Before mass-produced plastic ducks became a hunter’s standbys, decoys were carved from wood. But what were originally necessary tools have become more than that as works of art prized by collectors.
“I think the reason they’re so widely collected is they’re a unique North American folk art,” said Zac Cote, assistant auction manager and gallery manager for Maryland-based decoy auctioneers Guyette, Schmidt & Deeter. “The majority of them were not made for the mantle; they were made as a tool to hunt with.”
With antique decoys, condition is vital, but more so is identifying the carver. Guyette, Schmidt & Deeter holds the world record for an auctioned decoy: in 2007, a red-breasted merganser hen by renowned Massachusetts carver Lothrop Holmes, circa 1890, sold for $856,000 — not bad for a decoy that probably cost a dollar way back when.
Holmes is widely considered a premier decoy carver, but he wasn’t prolific; as such, his carvings, mostly done between 1860 and his death in 1899, are very rare. A recent merganser hen/drake pair sold in 2003 for $394,500, less than half the price of the near-mint hen.
“This was one of the finest examples,” Cote said of the carving. “It’s a beautiful piece of sculpture. It shows movement, and it’s a really good depiction of that species, both in the carving and the paint.”
Decoys became commonplace in the 1860s, but their usage is ancient. In 1911, two miners hired to harvest bat guano from Lovelock Cave in Nevada uncovered Native American artifacts, including 11 decoys dating back 2,500 years.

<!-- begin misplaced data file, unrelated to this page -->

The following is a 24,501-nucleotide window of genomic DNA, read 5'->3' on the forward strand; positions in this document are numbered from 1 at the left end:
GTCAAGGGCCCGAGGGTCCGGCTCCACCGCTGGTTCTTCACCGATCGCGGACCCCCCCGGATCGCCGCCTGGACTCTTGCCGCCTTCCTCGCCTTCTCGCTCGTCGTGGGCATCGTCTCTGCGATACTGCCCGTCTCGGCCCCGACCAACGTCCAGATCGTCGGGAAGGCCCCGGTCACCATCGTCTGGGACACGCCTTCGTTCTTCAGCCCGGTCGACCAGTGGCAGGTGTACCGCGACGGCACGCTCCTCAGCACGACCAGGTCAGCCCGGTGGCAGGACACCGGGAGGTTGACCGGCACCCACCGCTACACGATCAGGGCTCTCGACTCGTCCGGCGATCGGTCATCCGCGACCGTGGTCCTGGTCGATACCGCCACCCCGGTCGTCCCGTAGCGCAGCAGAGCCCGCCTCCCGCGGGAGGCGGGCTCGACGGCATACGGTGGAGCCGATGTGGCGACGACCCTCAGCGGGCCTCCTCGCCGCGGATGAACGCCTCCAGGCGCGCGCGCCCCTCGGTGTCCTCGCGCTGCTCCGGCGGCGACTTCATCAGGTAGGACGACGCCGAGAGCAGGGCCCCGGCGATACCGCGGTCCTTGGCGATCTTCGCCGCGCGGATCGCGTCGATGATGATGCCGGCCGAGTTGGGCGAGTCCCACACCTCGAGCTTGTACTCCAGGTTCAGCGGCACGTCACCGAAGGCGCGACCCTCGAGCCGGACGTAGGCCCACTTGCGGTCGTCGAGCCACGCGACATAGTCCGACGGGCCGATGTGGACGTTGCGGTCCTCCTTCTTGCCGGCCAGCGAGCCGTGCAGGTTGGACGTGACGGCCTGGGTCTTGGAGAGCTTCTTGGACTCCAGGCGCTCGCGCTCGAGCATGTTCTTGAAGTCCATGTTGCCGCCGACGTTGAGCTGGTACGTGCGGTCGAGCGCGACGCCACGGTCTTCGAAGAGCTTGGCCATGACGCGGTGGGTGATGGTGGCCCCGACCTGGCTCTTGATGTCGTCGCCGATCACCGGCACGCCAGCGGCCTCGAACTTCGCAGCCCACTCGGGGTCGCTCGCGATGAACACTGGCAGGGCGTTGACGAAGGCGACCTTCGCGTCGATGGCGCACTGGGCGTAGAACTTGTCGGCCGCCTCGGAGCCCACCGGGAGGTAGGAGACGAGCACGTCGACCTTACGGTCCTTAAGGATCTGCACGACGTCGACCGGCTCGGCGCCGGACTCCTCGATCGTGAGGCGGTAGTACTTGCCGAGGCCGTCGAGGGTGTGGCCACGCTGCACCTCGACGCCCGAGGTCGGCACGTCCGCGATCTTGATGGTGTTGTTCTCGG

Decoys are used by hunters to lure ducks within shotgun range as those ducks look to flock up with others. In Maine, duck season takes place in the fall, and in some cases into early winter. Season dates are set after the establishment of a federal framework that state officials follow for the migratory birds.
The heyday of wood-carved decoys ranged from the 1860s until the 1940s. Serious collecting began in the 1930s, but exploded in the early 1970s. Collectors were as interested in meeting and getting to know the carvers as they were owning the pieces. By the early 1970s, when one decoy sold at auction for $10,000, this niche became serious business.
In New England, another big name in carving is A. Elmer Crowell of East Harwich, Mass. Crowell’s carvings, primarily of shorebirds and waterfowl, are known for their intricate, detailed paint schemes. In the old days, hunters often repaired paint jobs on simpler decoys themselves — greatly devaluing them today — but Crowell’s work was so detailed that hunters often didn’t try.
That’s good news for sellers.
“We’ve sold five of his carvings for over half a million dollars each,” Cote said.
For Maine carvers, you can’t beat the work of Gus Wilson, who Benjamin Gaylord called “Maine’s Elmer Crowell” in his book “North American Decoys.” Wilson, formerly a lighthouse keeper on Monhegan Island, later transferred to South Portland before dying in 1950. Unlike Holmes, Wilson was very prolific, adjusting his style throughout his life.
“He never used patterns, so each one is different,” said Cote. “He was a folk artist… each one was individually made, different than all the others. Nobody else from the state carved as many different head positions and different [types] showing movement.”
So if you have old Grandpa’s old duck decoys kicking around in the garage, they might be worth quite a bit of money. But the carvers never signed their work — they weren’t treating them like pieces of art, after all — so it takes an expert to identify them. Cote said auction houses like Guyette, Schmidt & Deeter, which specialize in decoys, are just the places to check.
“Maine’s one of the places you can still find stuff,” he said.
To learn more about carved decoys, visit www.GuyetteAndSchmidt.com.